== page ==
Digital currencies : Threats andopportunities for monetary policyA. Stevens (*)IntroductionEver since its introduction in 2009, bitcoin and its underlying technology have spurred interest in so-called digitalcurrencies. At first sight, a digital currency is nothing morethan an electronic variety of money, just like depositedmoney in bank accounts or in electronic wallets suchas Apple Pay and PayPal. However, its central innovation compared with existing forms of electronic moneyis that it can be exchanged peer-to-peer, much like cash(Camera, 2017 ; Raskin and Yermack, 2016). The settlement of cash transactions is completed by the simplephysical transfer of, for example, coins and banknotes. Bycontrast, electronic money instruments are non-tangibleand thus do not permit such a physical transfer. As aresult, a ledger must be in place to record property rightsover and transactions in these instruments. Conventionalelectronic money systems rely on several layers of trustedinstitutions, such as central banks or credit card issuers,to process transactions and to update the ledger. Theinvolvement of third parties implies that such systemsare basically centralised and likely more expensive thansystems that grant some decentralisation, such as cashsystems (Camera, 2017). Digital currency schemes aim toavoid the involvement of middlemen and hence intermediation costs by managing their ledger through so-called“distributed ledger technology“ (DLT). This technologyoffers the possibility of a decentralised book-keeping system – called a distributed ledger as it is shared among theusers of the system – that works in a self-verifying fashion.In fact, all actions in the ledger need to be verified by(*) This article partly reflects content that has appeared as NBB Governor JanSmets’ Annual SUERF Lecture on “FinTech and Central Banks“, delivered on9 December 2016 in Brussels (Smets, 2016). The author would like to thankJef Boeckx as well as the members of the NBB FinTech task force for theirvaluable comments and suggestions.June 2017 users of the system. The settlement mechanism for digitalcurrency transactions is therefore not intermediated butdirect : the transaction is settled as soon as enough systemparticipants agree that it is valid.By granting, at the same time, peer-to-peer paymentfacilities and the convenience of electronic transactions,digital currencies could provide significant competition for traditional monetary instruments and, hence,may have important implications for central banks, thefinancial system and the economy more generally. Thisarticle focuses on both the challenges and opportunities that digital currencies present to a central bank‘smonetary policy. For instance, private digital currencies,if widely adopted, could lead to significant financial andmonetary stability risks. For one thing, privately issueddigital currencies are traditionally not denominated ortied to a sovereign currency, but rather denominated intheir own units of value. Hence, exchange rate risks areinherent and might impair financial stability and monetarypolicy transmission. Moreover, by substituting for regularmoney – here defined as monetary instruments with legaltender status, such as coins, banknotes and transferabledeposits –, widely adopted private digital currencies couldsignificantly reduce a central bank‘s control over monetaryconditions. This would not only restrict a central bank‘sability to steer interest rates but also its capacity to act asa lender of last resort.However, it has recently been increasingly suggestedthat digital currencies could also entail opportunitiesfor monetary policy. More specifically, their underlying distributed ledger technology could provide centralbanks with a platform to develop and issue their ownelectronic form of banknotes – a so-called central bankDigital currencies : Threats and opportunities for monetary policy 79

digital currency (CBDC) (1). Different arguments can becited as to why a central bank might consider issuingsuch a CBDC. For instance, adopting a sovereign digitalcurrency could be an appropriate policy response to curbthe risks of private initiatives mentioned above ; at leastto the extent that there are reasons to presume that suchrisks would be relevant. Another often stated argumentis that a CBDC could help to relax the effective lowerbound constraint on nominal interest rates, permittingthe central bank to implement negative policy rates if thatwere warranted by economic circumstances. Such arguments, however, should be set against the implications ofsovereign digital currencies for the banking system – andthese appear to be highly uncertain. On the one hand, byproviding competition for bank deposits, the adoption ofa CBDC could limit the practice of fractional reserve banking, making for a safer financial system, with less scopefor impairment in monetary policy transmission. Yet onthe other, too widespread a substitution of bank depositsby CBDC could lead to a significant de-funding of thebanking sector, with negative spillover effects on creditcreation and monetary policy.The article proceeds as follows. Section 1 sets thestage, briefly sketching out the language we will useto describe non-physical types of money. Subsequently,section 2 discusses the potential challenges imposedby privately issued digital currencies for the conduct ofmonetary policy. The opportunities for monetary policyassociated with a potential adoption of sovereign digitalmoney are discussed in section 3. The final section setsout our conclusions.The above definitions are fairly broad : they are not necessarilylinked to any legal terminology and do not depend on features other than the underlying technology, such as the denomination of the currency (sovereign or another referenceunit) or its issuer (public or private entity). Any referenceto such additional features will be spelled out clearly. Forinstance, the prefixes “private“ and “central bank“ serve toclarify the type of issuer of a digital currency.1. Some definitions2. Potential risks of privately issuedAs noted by Camera (2017), no clear consensus exists onthe language used to describe money components thatlack the physical structure of cash. For instance, throughout the literature, different interpretations are given tothe concepts “e-money“, “digital money“, “crypto currency“ and “virtual currency“. Sometimes these termsare used interchangeably (as, for instance, in Fung andHalaburda, 2016). In other publications, they refer to rather distinct forms of money, depending on the criteria applied to classify non-physical types of money instruments.In this article, we adopt the definitions proposed byBarrdear and Kumhof (2016), which largely correspond(1) The term “central bank digital currency“ was first used by Broadbent (2016).(2) The definitions applied by the Bank of England can be found athttp : /  / / research / Pages / onebank / cbdc.aspx.(3) See https : /  / / stats / money credit banking / electronicmoney / html / index.en.html.80to the official terminology used by the Bank of England (2).Their classification basically depends on the technologyunderpinning the currency instrument. Against this background, “electronic money“ (e-money) is broadly definedas monetary value stored in an electronic device thatcan be used to make payments – much in line with thedefinition used by the Bank for International Settlements(BIS, 2015) ; in brief : any intangible type of money that isbased on computer technology. Note that this definitionis broader than the legal definition of e-money as specified in EU legislation (3). The term “digital currency“ is usedto refer to any electronic form of money that features adistributed ledger and a decentralised payment system.“Cryptocurrencies“ are defined as a separate sub-classof digital currencies, with their distinguishing featuredepending on the consensus mechanism applied forupdating the ledger (for more details, see Barrdear andKumhof, 2016). To simplify matters, we ignore the rolethat specific technical modalities of the distributed ledgertechnology – such as the consensus mechanism – mightplay for the economics of digital currencies. In what follows, we therefore only make reference to the more general notion of digital currencies. Digital currencies : Threats and opportunities for monetary policydigital currencies to monetary policyThe potential risks of private digital currencies for monetary policy have been well described in – amongst others – a recent article by Ali et al. (2014). Inspired by apolicy brief by Lo and Wang (2014), assessing whetherbitcoin can be regarded as a currency instrument, thischapter recasts many of the arguments of Ali et al. (2014)by thinking about the performance of a digital currencyin serving the three traditional functions of money : first,money is considered as an instrument that facilitates tradeby acting as a medium of exchange – i.e. money can beused for buying and selling goods and services. Second,money acts as a store of value in that it is a convenientway to store wealth – i.e. money can be used to transferpurchasing power from the present to the future. Finally,money serves quantification purposes as a unit of account – i.e. money is the common standard for measuringthe relative worth of goods and services. NBB Economic Review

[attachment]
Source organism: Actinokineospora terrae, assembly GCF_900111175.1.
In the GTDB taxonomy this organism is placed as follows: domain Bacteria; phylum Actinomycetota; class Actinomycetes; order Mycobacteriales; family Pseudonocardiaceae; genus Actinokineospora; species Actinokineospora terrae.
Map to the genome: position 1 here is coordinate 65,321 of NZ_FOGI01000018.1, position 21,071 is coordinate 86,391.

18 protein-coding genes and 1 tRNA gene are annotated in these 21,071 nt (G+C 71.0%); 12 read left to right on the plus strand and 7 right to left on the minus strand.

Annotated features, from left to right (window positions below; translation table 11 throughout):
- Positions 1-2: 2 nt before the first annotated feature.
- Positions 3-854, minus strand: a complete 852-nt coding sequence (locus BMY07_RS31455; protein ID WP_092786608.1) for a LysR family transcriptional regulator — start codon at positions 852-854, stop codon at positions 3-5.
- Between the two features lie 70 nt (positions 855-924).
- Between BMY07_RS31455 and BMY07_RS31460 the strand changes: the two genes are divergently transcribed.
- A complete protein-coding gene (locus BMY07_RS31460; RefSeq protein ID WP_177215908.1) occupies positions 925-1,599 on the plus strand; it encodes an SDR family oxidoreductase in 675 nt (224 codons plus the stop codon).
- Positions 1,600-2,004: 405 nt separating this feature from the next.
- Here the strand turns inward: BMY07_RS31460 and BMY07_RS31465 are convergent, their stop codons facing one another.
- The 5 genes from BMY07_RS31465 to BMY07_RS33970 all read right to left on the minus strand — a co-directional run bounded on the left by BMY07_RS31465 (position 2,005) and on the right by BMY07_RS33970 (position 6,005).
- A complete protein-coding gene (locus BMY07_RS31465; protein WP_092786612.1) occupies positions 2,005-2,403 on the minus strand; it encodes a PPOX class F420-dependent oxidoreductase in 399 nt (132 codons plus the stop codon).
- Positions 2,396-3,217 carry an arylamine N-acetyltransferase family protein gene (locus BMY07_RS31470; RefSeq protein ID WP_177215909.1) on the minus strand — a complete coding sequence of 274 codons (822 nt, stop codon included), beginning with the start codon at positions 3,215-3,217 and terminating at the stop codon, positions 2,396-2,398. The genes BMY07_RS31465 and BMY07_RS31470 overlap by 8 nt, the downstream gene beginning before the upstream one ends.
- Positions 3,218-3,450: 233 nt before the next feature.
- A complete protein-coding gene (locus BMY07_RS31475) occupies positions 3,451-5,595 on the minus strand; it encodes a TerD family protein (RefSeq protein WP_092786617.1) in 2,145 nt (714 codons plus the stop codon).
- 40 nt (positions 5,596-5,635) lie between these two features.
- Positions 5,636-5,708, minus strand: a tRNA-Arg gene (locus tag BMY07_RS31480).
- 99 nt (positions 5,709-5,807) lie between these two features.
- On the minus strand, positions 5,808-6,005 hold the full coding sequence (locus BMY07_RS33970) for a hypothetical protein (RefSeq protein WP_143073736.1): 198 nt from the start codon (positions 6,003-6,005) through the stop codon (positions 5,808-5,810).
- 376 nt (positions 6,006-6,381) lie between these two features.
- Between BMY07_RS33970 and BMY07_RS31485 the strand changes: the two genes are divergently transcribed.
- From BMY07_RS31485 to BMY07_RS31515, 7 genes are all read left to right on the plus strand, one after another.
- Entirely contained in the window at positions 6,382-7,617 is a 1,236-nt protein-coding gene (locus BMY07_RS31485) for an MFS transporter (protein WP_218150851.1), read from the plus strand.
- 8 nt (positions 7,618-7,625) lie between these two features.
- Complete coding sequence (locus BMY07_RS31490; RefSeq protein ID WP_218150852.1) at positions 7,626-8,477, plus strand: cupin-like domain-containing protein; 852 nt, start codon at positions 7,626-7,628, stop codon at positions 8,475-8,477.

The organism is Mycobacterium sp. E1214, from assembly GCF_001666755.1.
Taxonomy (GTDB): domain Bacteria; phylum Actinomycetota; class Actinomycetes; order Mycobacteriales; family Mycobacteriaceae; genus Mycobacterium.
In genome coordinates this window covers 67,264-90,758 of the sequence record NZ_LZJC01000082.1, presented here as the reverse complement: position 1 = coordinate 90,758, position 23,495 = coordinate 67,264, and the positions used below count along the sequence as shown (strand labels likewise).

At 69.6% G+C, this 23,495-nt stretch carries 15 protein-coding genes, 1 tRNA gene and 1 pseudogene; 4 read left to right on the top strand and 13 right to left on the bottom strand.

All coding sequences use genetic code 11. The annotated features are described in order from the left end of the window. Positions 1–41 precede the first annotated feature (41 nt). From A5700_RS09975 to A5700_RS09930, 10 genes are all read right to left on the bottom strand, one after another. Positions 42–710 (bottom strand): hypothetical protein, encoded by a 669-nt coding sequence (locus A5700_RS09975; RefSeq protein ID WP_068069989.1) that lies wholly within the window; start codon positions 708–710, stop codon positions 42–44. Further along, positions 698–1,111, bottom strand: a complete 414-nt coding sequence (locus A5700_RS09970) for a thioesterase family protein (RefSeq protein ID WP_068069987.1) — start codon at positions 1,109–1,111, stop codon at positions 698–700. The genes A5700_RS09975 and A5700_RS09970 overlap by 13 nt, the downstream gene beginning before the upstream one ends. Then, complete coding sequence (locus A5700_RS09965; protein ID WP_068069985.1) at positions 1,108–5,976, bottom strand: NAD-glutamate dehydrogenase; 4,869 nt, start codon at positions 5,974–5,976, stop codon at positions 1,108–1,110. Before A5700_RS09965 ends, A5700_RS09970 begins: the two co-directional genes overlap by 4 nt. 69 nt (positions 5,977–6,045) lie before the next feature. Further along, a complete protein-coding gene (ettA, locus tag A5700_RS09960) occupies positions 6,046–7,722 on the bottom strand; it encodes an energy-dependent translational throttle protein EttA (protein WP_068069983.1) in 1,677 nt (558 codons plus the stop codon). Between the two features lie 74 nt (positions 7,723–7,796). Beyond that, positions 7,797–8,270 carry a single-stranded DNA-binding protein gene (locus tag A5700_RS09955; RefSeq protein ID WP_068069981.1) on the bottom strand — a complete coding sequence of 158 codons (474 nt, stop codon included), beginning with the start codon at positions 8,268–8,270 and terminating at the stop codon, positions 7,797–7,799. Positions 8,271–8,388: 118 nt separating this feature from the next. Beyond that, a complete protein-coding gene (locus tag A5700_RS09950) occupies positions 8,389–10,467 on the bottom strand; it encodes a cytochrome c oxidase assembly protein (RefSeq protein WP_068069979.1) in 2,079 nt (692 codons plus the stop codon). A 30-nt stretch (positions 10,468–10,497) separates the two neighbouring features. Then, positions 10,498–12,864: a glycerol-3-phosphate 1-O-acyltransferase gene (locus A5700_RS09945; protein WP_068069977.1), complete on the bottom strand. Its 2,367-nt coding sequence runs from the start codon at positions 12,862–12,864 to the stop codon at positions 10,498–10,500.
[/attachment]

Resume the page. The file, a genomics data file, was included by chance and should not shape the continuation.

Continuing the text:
In line with the literature, this section concludes that policy challenges are likely to be limited if private digital currencies only serve as a medium of exchange. In contrast,when these currencies are additionally regarded as a goodstore of value and – even more importantly – are also usedas a unit of account, both monetary and financial stabilityrisks may loom larger.2.1Low risks if private digital currencies onlyserve as a medium of exchangeAs long as private digital currencies are merely used asa medium of exchange and are not considered as a unitof account or as a store of value, they should not posesignificant threats to monetary policy. In principle, in thiscase, digital currencies work in a similar fashion to prepaid types of e-money instruments (e.g. electronic walletssuch as Apple Pay and PayPal). More specifically, digitalcurrencies are only put “into circulation“ when regularmoney is exchanged by the user who intends to use it ina transaction, and, likewise, digital currency is absorbed(withdrawn from circulation) and exchanged back to traditional money as soon as the transaction is settled.Consequently, in this scenario, a digital currency‘s net effect on the amount of money used for transactions shouldbe limited, implying that the central bank maintains itsability to influence the money supply, short-term interestrates, and, hence, aggregate demand. In fact, the regularcurrency and the interest rate on it remain the dominantmonetary guideposts, also when it comes to financingexpenditure, whereas the digital currency only serves asa means of transaction. Moreover, when only used as amedium of exchange, a digital currency‘s price should,in theory, not be prone to too much volatility – preciselybecause its circulation depends on demand for it, and noton any speculation about its future price (which could bethe case if the currency also served as a store of value).The steadily growing list of merchants accepting payments in bitcoin (the most well-known private digitalcurrency) suggests that private digital currencies have thepotential to be widely accepted as payment for a sufficiently large set of goods or services (1). A 2014 study byLo and Wang shows that retailers accepting bitcoin payments do not charge a premium and may in fact offer adiscount (albeit typically a small one) on purchases madewith bitcoin. This finding suggests that the peer-to-peerpayment services provided by digital currencies – avoiding(1) See, for example, the website Coinmap for an interactive map showing allphysical stores around the world accepting bitcoin as a payment instrument.(2) Bitcoin intermediaries such as Coinbase offer such hedging services.June 2017the fees charged by traditional payment providers – mightfulfil these currencies‘ potential to lower transaction costs.However, at the same time, this study also suggests thatdigital currencies serve (so far) poorly as a store of value oras a unit of account. In fact, because the value of privatedigital currencies is traditionally not tied to a sovereigncurrency, their prices can be very volatile, as illustrated inchart 1 for bitcoin. Consequently, to avoid price volatilityand associated distorted price signals, most merchantsaccepting bitcoin payments post their official prices in sovereign reference units (e.g. euros, dollars, etc.). Moreover,to fully reap the potential benefits of reduced paymentprocessing costs, merchants hedge against potential exchange rate volatility. For instance, the check-out pricein bitcoin is frequently updated (e.g. every ten to fifteenminutes) so as to maintain a relatively stable price whenexpressed in euros, whereas bitcoins paid are immediatelyconverted back into euros (2).2.2Financial stability risks if private digitalcurrencies also serve as a store of valueIncreased financial stability risks and associated impairments in monetary policy transmission could emerge ifprivate digital currencies were widely perceived as goodstores of value, as such perceptions are unfounded. In fact,private digital currencies lack the elements of traditionalstores of value that would render them safe vehicles fortransferring wealth from the present to the future. Forinstance, in contrast to commodities (such as oil and gold),private digital currencies have no intrinsic value : intrinsically, they are nothing more than lines of computer code.Neither do private digital currencies carry any legal value,in that they are not backed by a sovereign entity as is theChart 1THE VALUE OF BITCOIN(US dollar per bitcoin)1 6001 4001 2001 000800600400200020112012201